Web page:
When the iPad was originally launched in early 2010, artists looking to use it as a creative tool had a relatively small range of apps to choose from. But in the two years that followed, developers have packed the app store with a vast range of powerful creative tools, now making it difficult to discover the right art app for you.
As someone who uses a number of art apps, I generally ask myself two major questions when looking at new contenders: Does this app offer anything new that I can’t do already? And will this app do something that I can do already, but in a better way? Let’s take a look at KiwiPixel’s Inspire Pro and see how it compares.
Inspire Pro’s interface is, for the most part, simple and easy to understand and use. The gallery area greets you at the app’s launch with impressive examples of how the app can be used. A row of buttons at the bottom of the gallery allows you to create new canvases, export, duplicate, rename, delete, and share your paintings, and provides help and tips for those new to the app.
Once you create or choose a canvas, the interface changes to reveal seven hotspot buttons around the edge of your screen. The buttons give you quick access to brush settings, undo and redo, dry brush toggle or an alternative menu with additional tools. The hotspot buttons are useful, but the additional menu set can at times make navigating the app awkward. Similarly, I found the inclusion of two different menus for the paint and brush settings confusing, as these are often found in a single menu.
Once I familiarized myself with the interface of Inspire Pro, I began experimenting with paint. The first thing that impressed me was how quick the app is. Brush strokes render fast, and zooming and navigating the canvas is super responsive. While there are relatively few choices of brushes to paint with, the program compensates by offering some great options for customizing the rotation and virtual pressure of the brushes to create subtly different effects. In the Paint menu there are other advanced options that, for example, allow you to adjust the amount of paint that will be applied with each brush stroke. Luckily, every setting has popup help to explain when and how best to adjust it.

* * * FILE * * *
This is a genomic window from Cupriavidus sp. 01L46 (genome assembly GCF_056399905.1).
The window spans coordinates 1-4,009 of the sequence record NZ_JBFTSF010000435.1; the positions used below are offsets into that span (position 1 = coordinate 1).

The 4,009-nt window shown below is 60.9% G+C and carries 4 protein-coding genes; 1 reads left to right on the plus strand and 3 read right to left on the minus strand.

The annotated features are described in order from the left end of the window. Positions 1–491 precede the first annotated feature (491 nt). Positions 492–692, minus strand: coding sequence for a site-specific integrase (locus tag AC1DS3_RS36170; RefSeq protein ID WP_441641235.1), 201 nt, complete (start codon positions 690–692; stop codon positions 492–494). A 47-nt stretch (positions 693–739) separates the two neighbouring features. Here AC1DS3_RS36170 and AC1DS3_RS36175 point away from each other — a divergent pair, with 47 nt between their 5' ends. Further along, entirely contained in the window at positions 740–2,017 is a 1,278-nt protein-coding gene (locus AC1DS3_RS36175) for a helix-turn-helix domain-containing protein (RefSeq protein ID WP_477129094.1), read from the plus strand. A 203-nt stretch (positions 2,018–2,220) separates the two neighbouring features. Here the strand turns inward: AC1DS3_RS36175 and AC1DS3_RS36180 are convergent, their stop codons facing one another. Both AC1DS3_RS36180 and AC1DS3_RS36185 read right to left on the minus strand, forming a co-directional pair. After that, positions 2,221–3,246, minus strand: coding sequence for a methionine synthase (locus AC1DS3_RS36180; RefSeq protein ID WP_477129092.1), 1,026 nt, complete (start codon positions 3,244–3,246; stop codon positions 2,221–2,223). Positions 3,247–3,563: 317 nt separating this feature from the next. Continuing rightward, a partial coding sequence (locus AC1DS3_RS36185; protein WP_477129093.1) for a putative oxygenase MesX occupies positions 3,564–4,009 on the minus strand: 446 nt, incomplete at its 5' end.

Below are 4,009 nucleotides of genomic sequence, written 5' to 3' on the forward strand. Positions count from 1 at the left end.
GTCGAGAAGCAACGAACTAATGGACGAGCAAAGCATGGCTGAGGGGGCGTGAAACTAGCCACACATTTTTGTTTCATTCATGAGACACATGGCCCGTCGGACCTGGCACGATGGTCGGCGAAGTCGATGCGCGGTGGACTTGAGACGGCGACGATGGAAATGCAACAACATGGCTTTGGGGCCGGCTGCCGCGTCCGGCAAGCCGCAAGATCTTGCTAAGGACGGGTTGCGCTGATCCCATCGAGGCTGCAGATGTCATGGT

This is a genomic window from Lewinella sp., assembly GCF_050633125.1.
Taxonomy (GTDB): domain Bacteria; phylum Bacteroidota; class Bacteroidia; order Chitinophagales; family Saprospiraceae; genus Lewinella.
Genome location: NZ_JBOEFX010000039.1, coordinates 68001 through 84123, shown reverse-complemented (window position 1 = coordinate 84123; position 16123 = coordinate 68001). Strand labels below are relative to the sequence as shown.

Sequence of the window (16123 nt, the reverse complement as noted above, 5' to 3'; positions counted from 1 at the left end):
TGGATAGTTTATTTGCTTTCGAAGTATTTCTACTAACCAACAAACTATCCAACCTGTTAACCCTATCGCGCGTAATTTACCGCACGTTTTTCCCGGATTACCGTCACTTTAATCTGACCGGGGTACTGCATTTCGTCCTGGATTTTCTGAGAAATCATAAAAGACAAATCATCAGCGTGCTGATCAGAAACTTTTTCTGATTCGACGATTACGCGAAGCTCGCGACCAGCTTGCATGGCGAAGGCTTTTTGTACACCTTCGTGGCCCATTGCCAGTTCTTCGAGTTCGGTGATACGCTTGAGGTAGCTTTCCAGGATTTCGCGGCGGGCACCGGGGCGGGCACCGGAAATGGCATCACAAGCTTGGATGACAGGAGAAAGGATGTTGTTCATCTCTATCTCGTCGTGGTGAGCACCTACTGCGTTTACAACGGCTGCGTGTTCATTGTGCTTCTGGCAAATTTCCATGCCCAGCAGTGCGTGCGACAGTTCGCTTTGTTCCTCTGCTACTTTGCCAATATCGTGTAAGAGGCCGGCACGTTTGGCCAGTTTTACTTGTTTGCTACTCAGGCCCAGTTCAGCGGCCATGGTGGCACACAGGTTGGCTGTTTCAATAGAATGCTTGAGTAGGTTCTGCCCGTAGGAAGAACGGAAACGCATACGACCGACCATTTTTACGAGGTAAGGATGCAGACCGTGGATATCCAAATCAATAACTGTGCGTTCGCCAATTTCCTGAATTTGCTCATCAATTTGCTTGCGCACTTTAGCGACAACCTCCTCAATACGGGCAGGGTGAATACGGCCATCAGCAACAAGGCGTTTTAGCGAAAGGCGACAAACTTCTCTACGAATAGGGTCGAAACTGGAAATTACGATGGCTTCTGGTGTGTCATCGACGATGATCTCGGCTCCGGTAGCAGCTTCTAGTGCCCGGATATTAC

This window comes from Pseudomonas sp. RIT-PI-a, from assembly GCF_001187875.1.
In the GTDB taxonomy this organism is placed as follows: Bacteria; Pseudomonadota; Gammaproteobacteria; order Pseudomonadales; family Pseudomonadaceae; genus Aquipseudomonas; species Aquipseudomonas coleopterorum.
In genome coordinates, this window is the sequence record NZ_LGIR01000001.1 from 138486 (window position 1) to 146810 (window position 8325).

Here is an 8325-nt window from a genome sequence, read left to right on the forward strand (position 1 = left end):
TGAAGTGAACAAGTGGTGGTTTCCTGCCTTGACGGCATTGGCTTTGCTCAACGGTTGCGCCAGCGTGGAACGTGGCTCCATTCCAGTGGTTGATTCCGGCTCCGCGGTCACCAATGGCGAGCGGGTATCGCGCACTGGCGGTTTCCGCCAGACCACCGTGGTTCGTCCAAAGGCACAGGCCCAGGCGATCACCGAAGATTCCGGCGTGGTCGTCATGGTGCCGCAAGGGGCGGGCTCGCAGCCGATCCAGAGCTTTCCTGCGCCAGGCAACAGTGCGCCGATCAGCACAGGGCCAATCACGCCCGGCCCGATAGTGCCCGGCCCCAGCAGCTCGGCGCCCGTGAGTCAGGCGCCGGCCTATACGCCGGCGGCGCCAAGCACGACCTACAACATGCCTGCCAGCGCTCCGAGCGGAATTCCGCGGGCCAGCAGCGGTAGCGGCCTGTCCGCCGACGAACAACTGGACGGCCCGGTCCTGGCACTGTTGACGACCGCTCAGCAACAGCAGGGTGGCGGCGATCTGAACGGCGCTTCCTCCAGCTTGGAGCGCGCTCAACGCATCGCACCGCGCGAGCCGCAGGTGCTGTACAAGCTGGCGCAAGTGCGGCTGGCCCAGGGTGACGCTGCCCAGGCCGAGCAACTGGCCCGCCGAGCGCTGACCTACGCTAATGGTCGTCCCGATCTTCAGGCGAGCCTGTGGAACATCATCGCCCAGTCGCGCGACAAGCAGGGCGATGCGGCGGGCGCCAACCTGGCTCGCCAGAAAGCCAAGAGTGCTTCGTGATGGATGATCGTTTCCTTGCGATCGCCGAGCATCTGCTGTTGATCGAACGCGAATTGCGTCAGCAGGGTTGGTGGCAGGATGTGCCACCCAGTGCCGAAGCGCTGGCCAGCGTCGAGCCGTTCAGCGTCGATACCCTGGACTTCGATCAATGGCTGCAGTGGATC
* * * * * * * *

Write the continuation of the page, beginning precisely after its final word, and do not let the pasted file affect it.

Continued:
It took some thought to figure out why anyone would choose this app over other competing art apps available, and it only began to make sense when I discovered that Inspire Pro has easily the best color blending system of any painting app I have used. With the Dry Brush toggle button to apply and blend colors together the workflow is incredibly fast and reminds me of working with oil paints. Another impressive feature is the Recent Color palette, which saved lots of time mixing colors I had already used.
Despite this, Inspire Pro does lack a major feature many artists have come to expect from digital painting apps: Layers. The lack of layer support will be a big problem for most digital painters who are used to sketching and painting on separate levels with the ability to move, resize, and rearrange sections of their work.
Excellent color blending
Now let’s go back to the two questions I asked at the beginning. Does this app offer anything new that I can’t do already? Not really. Inspire Pro doesn’t have any major additional features that are not available in similar apps such as ArtRage, ArtStudio, and ProCreate.
As for the second question—will this app do something that I can do already, but in a better way? The answer to this is yes. Inspire Pro’s color blending is incredible and the app is amazingly fast. Also, given that I can import and export images from Inspire Pro, there is no reason why I wouldn’t use it as part of my workflow in combination with other apps.
If you are looking for a standalone art app, Inspire Pro may be a letdown due to its lack of a basic feature like layers. But if you come from a traditional painting background, and are new to iPad art, this app’s simple workflow and responsive performance might be just what you are looking for.
[Kyle Lambert is a UK-based visual artist specializing in painting, illustration, and 3D animation.]